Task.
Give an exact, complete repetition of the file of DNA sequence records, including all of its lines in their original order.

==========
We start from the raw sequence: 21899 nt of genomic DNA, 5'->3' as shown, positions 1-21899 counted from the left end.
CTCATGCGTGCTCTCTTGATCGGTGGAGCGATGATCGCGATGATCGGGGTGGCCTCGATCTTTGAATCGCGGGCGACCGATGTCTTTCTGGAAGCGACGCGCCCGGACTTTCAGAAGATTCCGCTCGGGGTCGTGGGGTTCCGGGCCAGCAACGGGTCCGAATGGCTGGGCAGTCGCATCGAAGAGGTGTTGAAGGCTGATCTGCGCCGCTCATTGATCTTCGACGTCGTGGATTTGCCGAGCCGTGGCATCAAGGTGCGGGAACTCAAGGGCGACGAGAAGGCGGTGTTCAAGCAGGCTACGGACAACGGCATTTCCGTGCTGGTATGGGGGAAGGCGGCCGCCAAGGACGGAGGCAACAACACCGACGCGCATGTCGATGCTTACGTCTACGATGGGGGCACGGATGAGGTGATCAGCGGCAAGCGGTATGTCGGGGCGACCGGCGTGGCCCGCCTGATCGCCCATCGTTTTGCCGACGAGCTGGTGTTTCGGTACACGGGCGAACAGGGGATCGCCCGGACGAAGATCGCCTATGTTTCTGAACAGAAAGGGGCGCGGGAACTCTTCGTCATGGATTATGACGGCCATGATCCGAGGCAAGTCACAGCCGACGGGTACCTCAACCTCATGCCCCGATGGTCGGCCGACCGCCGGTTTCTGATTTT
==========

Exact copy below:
We start from the raw sequence: 21899 nt of genomic DNA, 5'->3' as shown, positions 1-21899 counted from the left end.
CTCATGCGTGCTCTCTTGATCGGTGGAGCGATGATCGCGATGATCGGGGTGGCCTCGATCTTTGAATCGCGGGCGACCGATGTCTTTCTGGAAGCGACGCGCCCGGACTTTCAGAAGATTCCGCTCGGGGTCGTGGGGTTCCGGGCCAGCAACGGGTCCGAATGGCTGGGCAGTCGCATCGAAGAGGTGTTGAAGGCTGATCTGCGCCGCTCATTGATCTTCGACGTCGTGGATTTGCCGAGCCGTGGCATCAAGGTGCGGGAACTCAAGGGCGACGAGAAGGCGGTGTTCAAGCAGGCTACGGACAACGGCATTTCCGTGCTGGTATGGGGGAAGGCGGCCGCCAAGGACGGAGGCAACAACACCGACGCGCATGTCGATGCTTACGTCTACGATGGGGGCACGGATGAGGTGATCAGCGGCAAGCGGTATGTCGGGGCGACCGGCGTGGCCCGCCTGATCGCCCATCGTTTTGCCGACGAGCTGGTGTTTCGGTACACGGGCGAACAGGGGATCGCCCGGACGAAGATCGCCTATGTTTCTGAACAGAAAGGGGCGCGGGAACTCTTCGTCATGGATTATGACGGCCATGATCCGAGGCAAGTCACAGCCGACGGGTACCTCAACCTCATGCCCCGATGGTCGGCCGACCGCCGGTTTCTGATTTT